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Resident Evil Origin Story Reboot Casts Jill Valentine, Leon Kennedy, Claire Redfield, and More

Resident Evil Origin Story Reboot Casts Jill Valentine, Leon Kennedy, Claire Redfield, and More

The Resident Evil origin story movie has cast nearly all of its major leads, including actors for Jill Valentine, Chris Redfield, Claire Redfield, Leon S. Kennedy, and Albert Wesker. This is yet another adaptation of Capcom’s survival horror series separate from a planned Netflix show .
Production firm Constantin Film and writer/director Johannes Roberts announced the cast for its Resident Evil origin story. Set in 1998 “on a fateful night in Raccoon City” the Resident Evil movie will star Kaya Scodelario (Maze Runner) as Claire Redfield, Hannah John-Kamen (Ant-Man and the Wasp) as Jill Valentine, Robbie Amell (Upload) as Chris Redfield, Tom Hopper (The Umbrella Academy) as Albert Wesker, Avan Jogia (Zombieland: Double Tap) as Leon S. Kennedy, and Neal McDonough (Yellowstone) as William Birkin. Resident Evil Origin Movie Cast Comparison 11 IMAGES According to director Johannes Roberts in a statement, “I really wanted to go back to the original first two games and recreate the terrifying visceral experience I had when I first played them whilst at the same time telling a grounded human story about a small dying American town that feels both relatable and relevant to today’s audiences.” Have you played Resident Evil?
YES NO It appears given Roberts’ statement and the cast that this origin movie will blend elements of the first two Resident Evil games. The first game stars Chris Redfield and Jill Valentine and is set in the Spencer Mansion, a dangerous compound full of lurking horror; while Resident Evil 2 stars Claire Redfield and Leon Kennedy on a really bad first night on the job in Raccoon City. Every IGN Resident Evil Game Review Ever 56 IMAGES The new movie is produced by Constantin Film, the same company that produced the previous Resident Evil movie series directed by Paul W.S. Anderson. Though it doesn’t appear related to the previous film adaptations.
This is also separate from the announced Resident Evil Netflix series which tells an original story about Wesker’s children after they move into “New Raccoon City.” And just because Netflix can’t get enough zombies, the streamer is also premiering a new, CGI animated film titled Resident Evil: Infinite Darkness as well. Meanwhile, Anderson, who kickstarted the last Resident Evil live-action film series is directing a live-action Monster Hunter movie.
This new origin movie is set to premiere in 2021.

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Some faith leaders say no to endorsing vaccine exemptions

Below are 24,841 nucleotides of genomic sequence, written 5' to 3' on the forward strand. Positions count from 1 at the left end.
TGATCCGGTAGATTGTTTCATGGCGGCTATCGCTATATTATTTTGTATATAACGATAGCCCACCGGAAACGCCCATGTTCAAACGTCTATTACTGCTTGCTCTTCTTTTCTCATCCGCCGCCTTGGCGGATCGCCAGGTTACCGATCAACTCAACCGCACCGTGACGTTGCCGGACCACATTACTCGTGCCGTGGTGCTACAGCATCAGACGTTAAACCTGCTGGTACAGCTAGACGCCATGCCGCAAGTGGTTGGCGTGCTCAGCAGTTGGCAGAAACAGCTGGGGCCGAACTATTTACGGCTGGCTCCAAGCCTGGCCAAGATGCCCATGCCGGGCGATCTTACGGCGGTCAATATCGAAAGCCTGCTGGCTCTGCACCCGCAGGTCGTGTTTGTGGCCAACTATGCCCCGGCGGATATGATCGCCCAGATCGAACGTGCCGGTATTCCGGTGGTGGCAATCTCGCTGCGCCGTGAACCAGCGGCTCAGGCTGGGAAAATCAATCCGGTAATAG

Some faith leaders say no to endorsing vaccine exemptions If you’re seeking an exemption from a COVID-19 vaccine mandate, you might not get any help from your clergy person As significant numbers of Americans seek religious exemptions from COVID-19 vaccine mandates, some faith leaders are saying: Not with our endorsement. Leaders of the Greek Orthodox Archdiocese of America said Thursday that while some people may have medical reasons for not receiving the vaccine, “there is no exemption in the Orthodox Church for Her faithful from any vaccination for religious reasons.” The Holy Eparchial Synod of the nationwide archdiocese, representing the largest share of Eastern Orthodox people in the United States, urged members to “pay heed to competent medical authorities, and to avoid the false narratives utterly unfounded in science.” “No clergy are to issue such religious exemption letters,” Greek Orthodox Archbishop Elpidophoros said, and any such letter “is not valid.” Similarly, the Evangelical Lutheran Church in America issued a recent statement encouraging vaccine use and saying that “there is no evident basis for religious exemption” in its own or the wider Lutheran tradition. The Roman Catholic Archdiocese of New York laid out its own stance during the summer, saying that any priest issuing an exemption letter would be “acting in contradiction” to statements from Pope Francis that receiving the vaccine is morally acceptable and responsible. Both the Vatican and the U.S. Conference of Catholic Bishops have said Catholics can receive the vaccines in good conscience given the lack of alternatives and the goal of alleviating suffering — even while objecting to research with even a remote connection to abortion. A number of dioceses have adopted policies similar to New York’s, and bishops in El Paso, Texas, and Lexington, Kentucky, have mandated vaccines for employees. But other Catholic jurisdictions are more accommodating of exemptions. The Colorado Catholic Conference, the policy arm of the state’s bishops, has posted online a template for a letter that priests can sign saying an individual parishioner may draw on Catholic values to object to the vaccines. South Dakota’s bishops have also taken that stance. At issue for many Catholics and other abortion opponents is that the most widely used COVID-19 vaccines were tested on fetal cell lines developed over decades in laboratories, though the vaccines themselves do not contain any such material. The issue is becoming more heated as public- and private-sector employers increasingly impose mandates. A clerical letter wouldn’t necessarily be needed for someone to be granted an exemption — federal law requires employers make reasonable accommodations for “sincerely held” religious beliefs — though a clergy endorsement could help bolster a person’s claim. The Rev. Robert Jeffress of First Baptist Dallas, a Southern Baptist megachurch, said he and his staff “are neither offering nor encouraging members to seek religious exemptions from the vaccine mandates.” “There is no credible religious argument against the vaccines,” he said via email. “Christians who are troubled by the use of a fetal cell line for the testing of the vaccines would also have to abstain from the use of Tylenol, Pepto Bismol, Ibuprofen, and other products that used the same cell line if they are sincere in their objection.” The Church of Jesus Christ of Latter-day Saints does not provide religious exemptions for vaccines for members, according to church spokesman Eric Hawkins. Leaders of the Utah-based faith have made pleas for members to get vaccinated even as doctrine acknowledges it’s up to individual choice. The church’s Brigham Young University has asked students to report their vaccination status but is not requiring vaccinations, and the church is also requiring U.S. missionaries serving in foreign countries to be vaccinated. Some other religious groups, such as the Orthodox Union, an umbrella organization for Orthodox Judaism, and the United Methodist Church, have encouraged people to get vaccines but have not issued policy statements on exemptions. The Fiqh Council of North America, made up of Islamic scholars, has advised Muslims to receive the Pfizer or Moderna vaccines and to debunk “baseless rumors and myths” about them. ——— Associated Press writers Brady McCombs in Salt Lake City and David Crary in New York contributed to this report. ——— Associated Press religion coverage receives support from the Lilly Endowment through The Conversation U.S. The AP is solely responsible for this content.